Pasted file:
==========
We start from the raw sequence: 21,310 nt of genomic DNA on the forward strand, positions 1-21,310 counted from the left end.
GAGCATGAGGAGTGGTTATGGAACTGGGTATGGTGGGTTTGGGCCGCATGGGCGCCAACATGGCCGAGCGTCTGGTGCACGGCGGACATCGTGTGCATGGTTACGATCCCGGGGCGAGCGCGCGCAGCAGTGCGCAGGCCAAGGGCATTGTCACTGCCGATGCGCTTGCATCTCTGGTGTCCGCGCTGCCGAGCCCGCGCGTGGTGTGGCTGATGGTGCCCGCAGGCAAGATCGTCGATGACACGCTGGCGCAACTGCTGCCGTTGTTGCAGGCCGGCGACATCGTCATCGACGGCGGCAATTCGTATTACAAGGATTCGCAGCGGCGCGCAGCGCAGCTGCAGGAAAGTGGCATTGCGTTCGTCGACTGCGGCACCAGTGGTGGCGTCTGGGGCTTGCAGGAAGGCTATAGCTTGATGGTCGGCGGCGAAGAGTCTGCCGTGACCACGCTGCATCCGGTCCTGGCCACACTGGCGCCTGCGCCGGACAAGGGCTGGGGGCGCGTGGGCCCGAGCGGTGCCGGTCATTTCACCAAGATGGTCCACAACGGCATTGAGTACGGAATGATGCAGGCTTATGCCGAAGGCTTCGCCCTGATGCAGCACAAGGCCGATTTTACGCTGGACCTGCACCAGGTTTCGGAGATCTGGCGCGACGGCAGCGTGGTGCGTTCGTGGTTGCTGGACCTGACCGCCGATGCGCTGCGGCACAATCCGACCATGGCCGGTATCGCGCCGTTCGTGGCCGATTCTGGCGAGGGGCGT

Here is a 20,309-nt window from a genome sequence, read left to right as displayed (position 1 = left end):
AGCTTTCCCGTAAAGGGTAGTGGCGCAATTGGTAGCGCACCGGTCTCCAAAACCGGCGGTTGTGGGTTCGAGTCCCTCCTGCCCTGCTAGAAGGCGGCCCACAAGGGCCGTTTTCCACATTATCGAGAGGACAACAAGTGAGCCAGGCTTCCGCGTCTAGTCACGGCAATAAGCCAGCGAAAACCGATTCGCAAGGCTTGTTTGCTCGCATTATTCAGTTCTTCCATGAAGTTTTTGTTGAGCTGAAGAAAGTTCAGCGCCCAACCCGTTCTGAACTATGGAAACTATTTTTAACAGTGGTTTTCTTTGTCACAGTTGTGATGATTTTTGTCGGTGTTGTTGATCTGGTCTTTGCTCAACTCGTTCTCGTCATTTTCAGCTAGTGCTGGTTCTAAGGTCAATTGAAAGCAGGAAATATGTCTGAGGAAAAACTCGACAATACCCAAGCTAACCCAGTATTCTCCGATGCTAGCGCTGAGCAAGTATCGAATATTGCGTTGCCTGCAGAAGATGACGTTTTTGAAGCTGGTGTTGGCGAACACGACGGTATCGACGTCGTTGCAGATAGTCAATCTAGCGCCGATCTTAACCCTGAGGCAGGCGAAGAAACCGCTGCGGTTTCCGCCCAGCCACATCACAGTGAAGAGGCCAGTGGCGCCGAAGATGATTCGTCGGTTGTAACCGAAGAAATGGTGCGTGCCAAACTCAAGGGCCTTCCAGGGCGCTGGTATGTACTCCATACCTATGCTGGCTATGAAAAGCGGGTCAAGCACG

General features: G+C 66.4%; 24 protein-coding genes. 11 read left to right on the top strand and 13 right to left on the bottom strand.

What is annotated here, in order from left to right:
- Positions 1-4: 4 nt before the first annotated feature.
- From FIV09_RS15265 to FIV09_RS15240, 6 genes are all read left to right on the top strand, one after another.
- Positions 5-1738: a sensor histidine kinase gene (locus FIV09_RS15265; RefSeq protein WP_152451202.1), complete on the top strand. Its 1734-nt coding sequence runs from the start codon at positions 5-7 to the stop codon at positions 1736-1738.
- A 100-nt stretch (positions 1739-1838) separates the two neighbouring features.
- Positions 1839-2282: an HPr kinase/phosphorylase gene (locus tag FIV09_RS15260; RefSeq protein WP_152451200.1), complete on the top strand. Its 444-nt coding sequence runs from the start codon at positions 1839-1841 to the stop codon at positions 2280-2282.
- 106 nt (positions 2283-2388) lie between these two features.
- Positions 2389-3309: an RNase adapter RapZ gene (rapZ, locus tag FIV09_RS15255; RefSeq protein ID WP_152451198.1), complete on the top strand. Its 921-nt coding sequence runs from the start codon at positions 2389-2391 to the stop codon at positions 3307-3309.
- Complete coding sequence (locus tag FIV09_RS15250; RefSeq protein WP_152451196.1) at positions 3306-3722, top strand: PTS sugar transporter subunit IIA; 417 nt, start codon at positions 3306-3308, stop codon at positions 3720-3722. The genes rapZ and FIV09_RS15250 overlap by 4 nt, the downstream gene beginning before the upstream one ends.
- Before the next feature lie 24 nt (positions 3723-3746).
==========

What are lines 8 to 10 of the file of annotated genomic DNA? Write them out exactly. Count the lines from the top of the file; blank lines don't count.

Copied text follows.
- From FIV09_RS15265 to FIV09_RS15240, 6 genes are all read left to right on the top strand, one after another.
- Positions 5-1738: a sensor histidine kinase gene (locus FIV09_RS15265; RefSeq protein WP_152451202.1), complete on the top strand. Its 1734-nt coding sequence runs from the start codon at positions 5-7 to the stop codon at positions 1736-1738.
- A 100-nt stretch (positions 1739-1838) separates the two neighbouring features.